Trees are under threat in cities - and Dulwich is no exception. Big street trees are being replaced by smaller ones, many people are worried about subsidence (and blaming trees) and new residents often can't seem to wait to get their hands on the chain saw once they move in - whatever the rules of the Dulwich Estate say to the contrary. In an effort to stem the creeping erosion of Dulwich's arboricultural heritage, the trees and wildlife committees have compiled an A4 information sheet for distribution to householders.
The idea is that members of the society can, if they wish, distribute the sheet to friends and neighbours or post it through letterboxes in their street - particularly if somebody has just moved in. Many residents, particularly new ones, seem unaware of the estate rule banning the lopping or felling of trees without permission and the fashion for garden makeovers often means people want to redesign everything from scratch as soon as they arrive. By the time their neighbours wake up to the destruction, it's too late. Intervening personally can also be awkward: many people do not relish it. Popping a leaflet through somebody's door is one way of forestalling this, and correcting a few misconceptions at the same time.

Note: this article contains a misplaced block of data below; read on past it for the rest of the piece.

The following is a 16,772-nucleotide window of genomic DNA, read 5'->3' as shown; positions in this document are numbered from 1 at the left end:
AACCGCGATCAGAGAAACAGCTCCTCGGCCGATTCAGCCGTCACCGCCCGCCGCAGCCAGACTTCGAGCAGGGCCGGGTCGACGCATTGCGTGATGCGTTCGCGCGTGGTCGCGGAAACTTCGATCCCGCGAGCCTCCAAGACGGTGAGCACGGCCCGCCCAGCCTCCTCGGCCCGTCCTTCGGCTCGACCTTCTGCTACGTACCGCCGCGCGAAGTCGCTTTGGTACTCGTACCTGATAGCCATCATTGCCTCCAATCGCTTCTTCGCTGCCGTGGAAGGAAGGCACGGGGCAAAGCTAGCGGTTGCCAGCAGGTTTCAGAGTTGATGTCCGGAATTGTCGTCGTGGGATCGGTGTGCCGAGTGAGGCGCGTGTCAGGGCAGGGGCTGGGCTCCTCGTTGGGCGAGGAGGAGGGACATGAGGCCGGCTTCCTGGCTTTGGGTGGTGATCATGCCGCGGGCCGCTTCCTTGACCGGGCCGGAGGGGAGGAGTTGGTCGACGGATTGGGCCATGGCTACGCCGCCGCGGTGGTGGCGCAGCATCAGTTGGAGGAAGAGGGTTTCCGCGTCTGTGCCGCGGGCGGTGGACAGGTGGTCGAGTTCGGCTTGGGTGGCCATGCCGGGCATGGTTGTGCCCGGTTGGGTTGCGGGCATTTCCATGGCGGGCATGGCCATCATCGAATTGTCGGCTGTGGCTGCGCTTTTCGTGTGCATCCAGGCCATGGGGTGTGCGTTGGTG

The information sheet reminds people of the estate's rules on trees and also details the huge benefits trees bring to city-dwellers. These range from increasing property values - by as much as 18 per cent - to combating dust and pollution, preventing respiratory disease, providing shade and generally air-conditioning urban areas. A mature tree, for example, has a cooling and moisturising capacity equivalent to five room-sized air conditioners left on for 19 hours every day. The leaflet makes the point that trees are often wrongly blamed for subsidence and suggests householders get expert second opinions if an insurance company claims a tree has to go.
Trees are also vital for wildlife. More of us, the leaflet suggests, could help avert the national and global biodiversity crisis by making our gardens greener.
If you would like copies of the sheet for distribution, please contact 0208 693 5789 or 0208 693 1447.
Trees and Wildlife committees